Colorado Supreme Court strikes Child Sexual Abuse Accountability Act

The Colorado Supreme Court on Tuesday struck down a new law that created a three-year window for people to sue over decades-old childhood sexual abuse on the grounds that the law violated the state constitution.

The Child Sexual Abuse Accountability Act violated the constitution’s prohibition on retrospective legislation, the justices ruled in a unanimous opinion Tuesday. The decision likely will end the recent influx of look-back lawsuits that survivors of childhood sexual abuse brought in the 18 months since the new law took effect.

The law, which took effect Jan. 1, 2022, allowed for adults who were sexually assaulted as children to bring lawsuits against both their assailant and, in some cases, organizations that ran youth programs.

The law opened a three-year window for such lawsuits for abuse that allegedly happened between 1960 and 2022, including claims that otherwise would have been barred by the statute of limitations.

But the Colorado Supreme Court found Tuesday that the measure violates a provision in the state constitution that forbids lawmakers from passing any legislation that is “retrospective in its operation.”

Lawmakers anticipated such a challenge when they passed the law, and told the justices in court filings that they attempted to write the law in such a way that it did not violate the Colorado Constitution.

Attorneys argued the law was constitutional because the constitution’s prohibition on retrospective legislation was meant to protect only individual’s rights, not the rights of the government or a school district, and argued that there was an overriding public interest in allowing victims of childhood sexual abuse to seek civil remedies.

The justices rejected their arguments in the 40-page opinion Tuesday.

“If the constitutional proscription… were required to yield to the policy preferences of the legislature, there would be no proscription at all; the legislature could make any retrospective law constitutional simply by proclaiming that the law serves a legitimate government interest,” Justice Monica Márquez wrote. “Such a back-end rational basis balancing of an otherwise unconstitutional law against the public interest would render the retrospectivity clause meaningless. This cannot be.”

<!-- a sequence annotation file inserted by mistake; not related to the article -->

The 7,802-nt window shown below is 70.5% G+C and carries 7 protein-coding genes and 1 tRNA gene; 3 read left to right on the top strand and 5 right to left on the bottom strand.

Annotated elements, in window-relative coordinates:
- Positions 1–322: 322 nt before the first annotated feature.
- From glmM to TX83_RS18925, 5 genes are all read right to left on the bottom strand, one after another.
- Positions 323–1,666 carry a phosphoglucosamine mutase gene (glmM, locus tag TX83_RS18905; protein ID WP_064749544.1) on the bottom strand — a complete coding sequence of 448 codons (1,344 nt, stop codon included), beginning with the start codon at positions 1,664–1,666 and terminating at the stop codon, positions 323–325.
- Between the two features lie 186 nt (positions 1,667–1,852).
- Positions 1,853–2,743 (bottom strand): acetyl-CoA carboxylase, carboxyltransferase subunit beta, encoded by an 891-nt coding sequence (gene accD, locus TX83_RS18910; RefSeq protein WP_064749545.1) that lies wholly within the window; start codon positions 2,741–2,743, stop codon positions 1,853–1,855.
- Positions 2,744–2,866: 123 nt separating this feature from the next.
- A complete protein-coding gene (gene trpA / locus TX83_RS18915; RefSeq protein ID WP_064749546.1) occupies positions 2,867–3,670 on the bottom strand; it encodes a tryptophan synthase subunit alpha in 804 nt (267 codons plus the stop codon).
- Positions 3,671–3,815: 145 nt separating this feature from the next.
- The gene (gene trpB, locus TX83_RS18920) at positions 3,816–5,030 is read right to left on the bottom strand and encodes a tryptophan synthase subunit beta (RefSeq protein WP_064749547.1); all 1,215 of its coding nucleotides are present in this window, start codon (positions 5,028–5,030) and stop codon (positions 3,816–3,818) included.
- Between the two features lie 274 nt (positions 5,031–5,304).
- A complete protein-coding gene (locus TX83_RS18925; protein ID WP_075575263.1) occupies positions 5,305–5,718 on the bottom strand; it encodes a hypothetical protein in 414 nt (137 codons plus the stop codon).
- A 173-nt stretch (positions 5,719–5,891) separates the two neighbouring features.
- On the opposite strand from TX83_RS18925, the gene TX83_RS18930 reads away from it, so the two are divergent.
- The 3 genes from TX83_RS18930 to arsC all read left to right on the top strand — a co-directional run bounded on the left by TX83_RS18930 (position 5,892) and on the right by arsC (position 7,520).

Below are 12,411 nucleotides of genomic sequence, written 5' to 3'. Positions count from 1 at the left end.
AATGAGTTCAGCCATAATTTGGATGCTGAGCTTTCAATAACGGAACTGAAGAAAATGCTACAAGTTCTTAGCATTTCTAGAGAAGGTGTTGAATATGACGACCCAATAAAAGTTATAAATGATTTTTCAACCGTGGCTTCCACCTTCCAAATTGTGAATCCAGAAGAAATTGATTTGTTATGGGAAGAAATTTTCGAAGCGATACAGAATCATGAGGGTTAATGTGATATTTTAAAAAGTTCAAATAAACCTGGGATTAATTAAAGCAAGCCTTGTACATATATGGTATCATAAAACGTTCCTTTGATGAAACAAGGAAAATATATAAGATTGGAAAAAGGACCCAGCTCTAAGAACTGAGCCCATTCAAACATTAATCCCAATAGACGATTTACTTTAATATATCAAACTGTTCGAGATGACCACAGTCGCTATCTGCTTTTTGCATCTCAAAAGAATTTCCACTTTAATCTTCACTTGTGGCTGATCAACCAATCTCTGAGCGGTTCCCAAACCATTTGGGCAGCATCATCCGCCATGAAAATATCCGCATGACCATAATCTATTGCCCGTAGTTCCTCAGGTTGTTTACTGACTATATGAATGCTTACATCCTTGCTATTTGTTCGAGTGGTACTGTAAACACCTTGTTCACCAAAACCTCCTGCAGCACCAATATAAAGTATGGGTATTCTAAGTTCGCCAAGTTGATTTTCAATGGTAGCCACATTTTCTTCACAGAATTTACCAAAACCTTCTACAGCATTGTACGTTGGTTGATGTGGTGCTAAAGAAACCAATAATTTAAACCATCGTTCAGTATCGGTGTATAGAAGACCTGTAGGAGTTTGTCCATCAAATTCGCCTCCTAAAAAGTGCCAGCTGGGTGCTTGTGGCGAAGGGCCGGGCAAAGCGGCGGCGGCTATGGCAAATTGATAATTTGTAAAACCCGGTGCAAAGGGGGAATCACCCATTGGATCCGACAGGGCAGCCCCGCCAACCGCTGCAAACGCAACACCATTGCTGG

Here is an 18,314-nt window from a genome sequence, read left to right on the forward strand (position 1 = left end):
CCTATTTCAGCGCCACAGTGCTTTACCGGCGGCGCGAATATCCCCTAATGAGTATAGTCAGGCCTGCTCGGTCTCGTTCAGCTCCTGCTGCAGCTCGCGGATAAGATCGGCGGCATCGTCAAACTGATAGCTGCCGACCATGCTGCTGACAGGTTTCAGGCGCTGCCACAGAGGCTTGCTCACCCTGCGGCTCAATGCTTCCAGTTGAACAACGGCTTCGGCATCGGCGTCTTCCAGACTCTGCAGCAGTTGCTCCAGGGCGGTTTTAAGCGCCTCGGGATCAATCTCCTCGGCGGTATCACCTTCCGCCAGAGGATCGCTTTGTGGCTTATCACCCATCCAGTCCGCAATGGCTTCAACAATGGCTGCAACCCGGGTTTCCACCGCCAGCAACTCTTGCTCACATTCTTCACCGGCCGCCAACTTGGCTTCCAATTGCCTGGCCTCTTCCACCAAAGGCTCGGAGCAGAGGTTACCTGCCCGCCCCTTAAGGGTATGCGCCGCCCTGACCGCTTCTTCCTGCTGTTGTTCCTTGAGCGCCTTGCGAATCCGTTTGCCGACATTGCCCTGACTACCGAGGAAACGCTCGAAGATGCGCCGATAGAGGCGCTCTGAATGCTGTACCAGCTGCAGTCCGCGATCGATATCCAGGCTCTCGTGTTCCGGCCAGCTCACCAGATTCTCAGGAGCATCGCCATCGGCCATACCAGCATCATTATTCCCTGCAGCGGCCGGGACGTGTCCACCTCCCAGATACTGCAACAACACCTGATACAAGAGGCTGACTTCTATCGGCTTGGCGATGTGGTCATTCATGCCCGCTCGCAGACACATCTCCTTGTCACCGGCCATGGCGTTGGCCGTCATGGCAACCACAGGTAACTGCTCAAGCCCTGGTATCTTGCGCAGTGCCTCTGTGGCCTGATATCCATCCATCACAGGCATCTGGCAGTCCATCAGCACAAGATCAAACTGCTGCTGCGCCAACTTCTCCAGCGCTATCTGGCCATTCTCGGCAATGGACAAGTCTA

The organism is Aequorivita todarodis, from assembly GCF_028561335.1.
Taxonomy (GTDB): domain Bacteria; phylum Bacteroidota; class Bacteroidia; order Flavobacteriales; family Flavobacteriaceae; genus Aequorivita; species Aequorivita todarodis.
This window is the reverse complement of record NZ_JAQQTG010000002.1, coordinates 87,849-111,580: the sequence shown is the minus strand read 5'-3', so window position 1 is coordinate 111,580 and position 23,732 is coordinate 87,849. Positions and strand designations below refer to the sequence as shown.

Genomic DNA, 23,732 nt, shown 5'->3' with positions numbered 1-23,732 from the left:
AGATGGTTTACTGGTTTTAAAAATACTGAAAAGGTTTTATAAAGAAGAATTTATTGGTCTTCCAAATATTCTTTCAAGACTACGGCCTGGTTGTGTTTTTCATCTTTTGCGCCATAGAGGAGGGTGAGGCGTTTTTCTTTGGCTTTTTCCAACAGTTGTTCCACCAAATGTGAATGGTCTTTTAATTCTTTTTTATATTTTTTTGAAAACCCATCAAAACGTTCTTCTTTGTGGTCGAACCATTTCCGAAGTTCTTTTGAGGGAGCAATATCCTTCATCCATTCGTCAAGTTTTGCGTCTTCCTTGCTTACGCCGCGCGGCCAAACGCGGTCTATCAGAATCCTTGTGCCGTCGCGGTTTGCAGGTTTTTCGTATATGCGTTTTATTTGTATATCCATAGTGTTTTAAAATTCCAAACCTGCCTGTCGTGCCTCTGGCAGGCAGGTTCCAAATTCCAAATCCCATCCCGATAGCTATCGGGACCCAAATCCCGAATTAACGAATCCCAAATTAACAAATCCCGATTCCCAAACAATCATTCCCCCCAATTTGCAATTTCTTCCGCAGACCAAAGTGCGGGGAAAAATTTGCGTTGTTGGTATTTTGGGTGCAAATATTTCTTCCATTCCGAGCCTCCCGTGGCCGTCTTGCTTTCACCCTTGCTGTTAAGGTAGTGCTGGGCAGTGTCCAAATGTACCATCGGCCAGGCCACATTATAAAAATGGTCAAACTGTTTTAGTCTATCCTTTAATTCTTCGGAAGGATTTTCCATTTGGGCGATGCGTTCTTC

The case came before the justices when Aurora Public Schools challenged the law after a woman filed a lawsuit against the school district in which she claimed she was repeatedly sexually abused between 2001 and 2005 by a basketball and softball coach at Rangeview High School. The woman was 14 when the abuse began, she claimed in the civil case.

“We certainly understand the General Assembly’s desire to right the wrongs of past decades by permitting such victims to hold abusers and their enablers accountable,” Márquez wrote. “But the General Assembly may accomplish its ends only through constitutional means.”

Victims of childhood abuse who brought lawsuits under the new law likely will not see their claims go forward, said Christopher Jackson, an appellate lawyer at Holland and Hart who was not involved in the Colorado Supreme Court case but reviewed the opinion. The ruling means that the law no longer applies, even to ongoing lawsuits.

“They’re stuck where they were before,” he said. “…If a plaintiff can put forward a good reason to say, ‘Even under the old law, we had an argument as to why we could bring this claim today,’ then you could settle or figure things out from there. But if they were relying entirely on this new law, they’re not going to have a lot of options.”

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